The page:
Newton's List is an online clearinghouse offering funding opportunities for researchers, students and educators seeking global scientific collaborations. It was launched last year by the US National Science Foundation and CRDF Global, an independent, non-profit organisation promoting international scientific and technical collaboration through grants, technical resources and training.
During the annual meeting of the American Association for the Advancement of Science in Chicago last month, members of CRDF Global provided live demonstrations of the research funding platform.
User-driven and open to researchers and students from around the globe, Newton's List is designed to enhance the quality and impact of international scientific research by providing grant-seekers with easier access to funding opportunities in the natural sciences, engineering, STEM education and the social sciences - all in a single location.
"NSF has formed a partnership with CRDF Global to facilitate opportunities for US researchers and students to engage in international research collaboration, particularly given the increasingly global nature of science engagement," said NSF programme director Dr DeAndra Beck.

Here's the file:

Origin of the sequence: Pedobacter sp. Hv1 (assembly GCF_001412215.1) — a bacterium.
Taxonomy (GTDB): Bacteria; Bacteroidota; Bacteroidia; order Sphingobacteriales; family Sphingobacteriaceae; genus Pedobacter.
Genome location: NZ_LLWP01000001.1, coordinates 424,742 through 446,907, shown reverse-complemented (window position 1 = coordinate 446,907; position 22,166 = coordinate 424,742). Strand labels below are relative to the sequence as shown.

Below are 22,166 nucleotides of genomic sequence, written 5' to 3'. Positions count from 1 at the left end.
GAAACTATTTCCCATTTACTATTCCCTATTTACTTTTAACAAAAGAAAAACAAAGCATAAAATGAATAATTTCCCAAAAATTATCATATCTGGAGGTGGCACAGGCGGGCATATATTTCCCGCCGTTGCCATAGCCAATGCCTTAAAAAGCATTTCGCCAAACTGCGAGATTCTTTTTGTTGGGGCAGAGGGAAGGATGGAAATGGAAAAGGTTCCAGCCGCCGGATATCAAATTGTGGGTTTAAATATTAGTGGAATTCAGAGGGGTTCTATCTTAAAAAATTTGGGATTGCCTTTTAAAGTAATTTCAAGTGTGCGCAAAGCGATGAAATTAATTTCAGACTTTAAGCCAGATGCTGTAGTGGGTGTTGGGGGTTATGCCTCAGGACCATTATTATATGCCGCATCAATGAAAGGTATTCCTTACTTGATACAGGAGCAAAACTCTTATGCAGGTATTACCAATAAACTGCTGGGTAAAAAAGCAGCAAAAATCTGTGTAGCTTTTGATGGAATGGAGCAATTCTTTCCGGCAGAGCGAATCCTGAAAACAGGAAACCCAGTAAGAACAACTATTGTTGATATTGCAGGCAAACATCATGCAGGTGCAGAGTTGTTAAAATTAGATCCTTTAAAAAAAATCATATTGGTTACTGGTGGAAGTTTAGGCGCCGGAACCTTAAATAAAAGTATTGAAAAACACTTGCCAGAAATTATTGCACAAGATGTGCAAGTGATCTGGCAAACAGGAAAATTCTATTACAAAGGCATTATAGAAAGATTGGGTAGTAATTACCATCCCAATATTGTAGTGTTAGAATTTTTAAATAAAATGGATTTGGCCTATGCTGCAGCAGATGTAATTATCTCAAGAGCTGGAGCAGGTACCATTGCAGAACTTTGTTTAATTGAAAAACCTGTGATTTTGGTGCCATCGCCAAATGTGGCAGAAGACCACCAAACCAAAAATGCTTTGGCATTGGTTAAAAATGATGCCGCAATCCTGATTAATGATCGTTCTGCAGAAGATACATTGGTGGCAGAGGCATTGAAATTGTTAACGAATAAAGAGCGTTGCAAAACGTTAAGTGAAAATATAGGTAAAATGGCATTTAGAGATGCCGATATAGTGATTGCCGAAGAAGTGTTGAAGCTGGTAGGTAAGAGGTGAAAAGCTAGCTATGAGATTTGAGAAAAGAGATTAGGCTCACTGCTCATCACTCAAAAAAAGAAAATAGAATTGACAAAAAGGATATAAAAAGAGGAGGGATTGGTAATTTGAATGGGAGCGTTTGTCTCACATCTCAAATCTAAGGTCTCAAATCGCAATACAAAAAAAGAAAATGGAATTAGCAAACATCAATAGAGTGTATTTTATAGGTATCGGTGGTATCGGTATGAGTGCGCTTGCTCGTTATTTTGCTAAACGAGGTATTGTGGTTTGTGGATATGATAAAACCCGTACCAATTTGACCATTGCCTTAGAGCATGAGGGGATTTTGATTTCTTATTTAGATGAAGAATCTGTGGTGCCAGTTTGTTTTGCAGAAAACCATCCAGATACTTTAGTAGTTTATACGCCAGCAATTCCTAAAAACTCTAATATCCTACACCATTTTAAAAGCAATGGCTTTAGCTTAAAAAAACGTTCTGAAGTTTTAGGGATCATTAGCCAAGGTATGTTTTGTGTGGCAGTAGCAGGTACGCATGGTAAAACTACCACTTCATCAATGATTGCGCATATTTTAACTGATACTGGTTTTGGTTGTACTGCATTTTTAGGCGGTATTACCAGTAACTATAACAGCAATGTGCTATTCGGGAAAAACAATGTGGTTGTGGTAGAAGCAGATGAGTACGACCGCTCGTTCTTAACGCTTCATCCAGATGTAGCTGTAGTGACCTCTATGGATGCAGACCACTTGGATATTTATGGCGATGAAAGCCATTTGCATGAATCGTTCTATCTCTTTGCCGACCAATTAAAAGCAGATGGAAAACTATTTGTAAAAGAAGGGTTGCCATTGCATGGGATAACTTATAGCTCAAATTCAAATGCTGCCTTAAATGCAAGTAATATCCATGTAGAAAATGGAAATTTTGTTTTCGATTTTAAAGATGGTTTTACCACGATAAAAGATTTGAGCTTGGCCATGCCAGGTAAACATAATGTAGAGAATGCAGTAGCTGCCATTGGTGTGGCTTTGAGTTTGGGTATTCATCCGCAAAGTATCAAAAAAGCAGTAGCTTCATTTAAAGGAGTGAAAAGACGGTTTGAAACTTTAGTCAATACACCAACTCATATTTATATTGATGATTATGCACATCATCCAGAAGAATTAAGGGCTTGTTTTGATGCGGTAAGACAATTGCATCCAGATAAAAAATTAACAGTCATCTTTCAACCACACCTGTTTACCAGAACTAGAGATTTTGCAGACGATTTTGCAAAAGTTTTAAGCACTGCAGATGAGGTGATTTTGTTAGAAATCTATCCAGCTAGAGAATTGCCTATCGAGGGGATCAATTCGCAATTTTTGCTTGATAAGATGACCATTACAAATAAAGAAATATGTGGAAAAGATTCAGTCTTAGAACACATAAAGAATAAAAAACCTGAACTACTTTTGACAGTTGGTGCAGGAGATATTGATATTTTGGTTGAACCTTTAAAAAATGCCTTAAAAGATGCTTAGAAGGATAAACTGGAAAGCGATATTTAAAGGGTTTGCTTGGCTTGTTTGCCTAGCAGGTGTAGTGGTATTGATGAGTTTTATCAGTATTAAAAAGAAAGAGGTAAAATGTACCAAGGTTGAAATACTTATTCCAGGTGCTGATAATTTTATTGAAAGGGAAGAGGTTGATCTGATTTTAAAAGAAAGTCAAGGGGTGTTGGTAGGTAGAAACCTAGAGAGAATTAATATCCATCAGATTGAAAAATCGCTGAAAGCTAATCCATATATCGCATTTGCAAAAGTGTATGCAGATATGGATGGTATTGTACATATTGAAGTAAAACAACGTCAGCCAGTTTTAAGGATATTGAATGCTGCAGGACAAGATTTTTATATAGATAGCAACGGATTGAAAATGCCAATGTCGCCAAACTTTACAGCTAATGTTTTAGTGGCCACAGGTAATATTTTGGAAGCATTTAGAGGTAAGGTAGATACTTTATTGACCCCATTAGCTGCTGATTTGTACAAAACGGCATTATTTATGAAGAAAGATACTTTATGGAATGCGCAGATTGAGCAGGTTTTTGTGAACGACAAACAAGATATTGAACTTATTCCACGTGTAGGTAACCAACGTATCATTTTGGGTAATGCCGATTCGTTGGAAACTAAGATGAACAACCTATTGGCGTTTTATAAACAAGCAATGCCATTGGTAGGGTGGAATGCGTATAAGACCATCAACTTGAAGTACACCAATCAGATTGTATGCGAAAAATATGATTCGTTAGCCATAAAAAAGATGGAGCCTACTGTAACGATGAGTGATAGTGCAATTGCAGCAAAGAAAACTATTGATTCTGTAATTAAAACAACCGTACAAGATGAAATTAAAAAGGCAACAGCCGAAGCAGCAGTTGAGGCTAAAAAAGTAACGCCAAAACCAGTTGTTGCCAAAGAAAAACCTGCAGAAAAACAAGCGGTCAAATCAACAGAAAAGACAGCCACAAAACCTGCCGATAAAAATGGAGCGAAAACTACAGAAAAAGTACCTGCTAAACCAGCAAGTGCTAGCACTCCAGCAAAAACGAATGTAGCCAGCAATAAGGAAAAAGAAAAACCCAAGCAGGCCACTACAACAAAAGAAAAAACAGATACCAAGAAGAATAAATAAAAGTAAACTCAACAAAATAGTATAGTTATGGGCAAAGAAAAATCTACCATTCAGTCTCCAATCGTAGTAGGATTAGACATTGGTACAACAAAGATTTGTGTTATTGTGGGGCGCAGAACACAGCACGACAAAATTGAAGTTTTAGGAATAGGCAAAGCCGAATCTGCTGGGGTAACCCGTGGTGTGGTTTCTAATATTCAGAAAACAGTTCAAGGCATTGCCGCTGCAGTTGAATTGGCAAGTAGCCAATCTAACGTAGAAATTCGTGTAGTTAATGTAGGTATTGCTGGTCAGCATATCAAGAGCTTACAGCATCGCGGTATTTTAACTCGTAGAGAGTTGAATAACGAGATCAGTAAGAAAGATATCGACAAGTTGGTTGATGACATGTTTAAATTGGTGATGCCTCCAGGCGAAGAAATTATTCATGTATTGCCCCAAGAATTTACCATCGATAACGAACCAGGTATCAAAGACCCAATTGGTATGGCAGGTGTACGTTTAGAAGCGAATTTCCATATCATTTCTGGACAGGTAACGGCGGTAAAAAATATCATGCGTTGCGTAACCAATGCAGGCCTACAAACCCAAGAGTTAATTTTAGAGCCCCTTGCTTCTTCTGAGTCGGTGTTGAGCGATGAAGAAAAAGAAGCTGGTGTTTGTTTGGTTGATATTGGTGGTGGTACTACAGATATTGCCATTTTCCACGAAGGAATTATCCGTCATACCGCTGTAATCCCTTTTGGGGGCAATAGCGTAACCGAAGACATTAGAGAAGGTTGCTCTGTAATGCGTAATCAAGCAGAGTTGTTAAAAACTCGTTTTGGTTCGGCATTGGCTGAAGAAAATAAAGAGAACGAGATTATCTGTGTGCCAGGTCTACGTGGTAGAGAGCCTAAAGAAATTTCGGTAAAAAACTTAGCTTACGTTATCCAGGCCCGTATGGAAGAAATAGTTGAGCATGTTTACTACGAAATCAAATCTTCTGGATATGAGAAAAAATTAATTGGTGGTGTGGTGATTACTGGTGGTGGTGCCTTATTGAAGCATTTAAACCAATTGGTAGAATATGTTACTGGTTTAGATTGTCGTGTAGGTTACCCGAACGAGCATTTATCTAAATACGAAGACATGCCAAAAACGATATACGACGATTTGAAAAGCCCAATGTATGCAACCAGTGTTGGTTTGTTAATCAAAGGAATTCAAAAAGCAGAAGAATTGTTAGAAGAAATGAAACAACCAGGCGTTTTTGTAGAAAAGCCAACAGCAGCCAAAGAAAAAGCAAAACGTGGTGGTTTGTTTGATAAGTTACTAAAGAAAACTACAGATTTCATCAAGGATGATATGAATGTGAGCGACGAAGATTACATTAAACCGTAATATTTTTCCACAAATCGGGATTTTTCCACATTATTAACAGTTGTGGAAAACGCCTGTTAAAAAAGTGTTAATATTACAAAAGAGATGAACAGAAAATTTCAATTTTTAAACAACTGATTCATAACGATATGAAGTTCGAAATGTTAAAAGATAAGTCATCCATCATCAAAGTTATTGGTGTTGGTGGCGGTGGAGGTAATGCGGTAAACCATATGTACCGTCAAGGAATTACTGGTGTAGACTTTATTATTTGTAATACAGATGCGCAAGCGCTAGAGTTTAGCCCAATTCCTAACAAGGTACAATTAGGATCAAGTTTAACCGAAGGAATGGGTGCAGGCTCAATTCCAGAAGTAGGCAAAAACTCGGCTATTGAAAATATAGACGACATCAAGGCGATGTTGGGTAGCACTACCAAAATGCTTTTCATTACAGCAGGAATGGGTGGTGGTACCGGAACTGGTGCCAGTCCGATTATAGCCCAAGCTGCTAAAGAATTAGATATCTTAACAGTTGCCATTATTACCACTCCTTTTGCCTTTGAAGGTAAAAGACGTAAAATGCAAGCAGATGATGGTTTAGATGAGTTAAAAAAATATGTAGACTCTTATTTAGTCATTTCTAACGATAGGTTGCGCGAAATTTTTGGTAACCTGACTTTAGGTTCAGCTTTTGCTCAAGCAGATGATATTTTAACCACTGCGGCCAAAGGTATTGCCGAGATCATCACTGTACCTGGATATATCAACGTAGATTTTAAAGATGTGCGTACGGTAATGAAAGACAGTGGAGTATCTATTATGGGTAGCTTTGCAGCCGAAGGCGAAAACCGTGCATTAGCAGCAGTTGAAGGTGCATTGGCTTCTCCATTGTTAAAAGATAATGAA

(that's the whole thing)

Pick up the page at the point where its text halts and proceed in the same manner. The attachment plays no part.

"In this respect, Newton's List is intended to be a free, user-based platform to connect funding providers and funding seekers."
Examples of current funding opportunities include research grants from the Japan Society for the Promotion of Science, international travel grants from TechWomen, and African agricultural innovation grants from the Brazilian Agricultural Research Corporation.
Newton's List provides a free tool for non-profit funding agencies, universities and industry to reach a broader community, maximising their potential to attract innovative international research.
Organisations with funding opportunities on Newton's List range from small groups such as the National Research Foundation of South Africa, the World Academy of Sciences, and Tubitak, a Turkish research council, to the USDA Foreign Agricultural Service and USAID.
"Global science collaboration strengthens the quality of research in all countries," said CRDF Global president and chief executive officer Cathy Campbell. "It generates new knowledge and fosters mutually beneficial relationships across borders.
"As a grant-making organisation, the benefits of Newton's List are clear. But there is also great value for young and early-career researchers in areas with limited resources, and for universities seeking to expand their international research capacities," said Campbell.
CRDF Global was established in 1995 to promote international scientific and technical collaboration through grants, technical resources and training. It supports emerging science and technology infrastructure in more than 40 countries in Eurasia, the Middle East, North Africa and South Asia.
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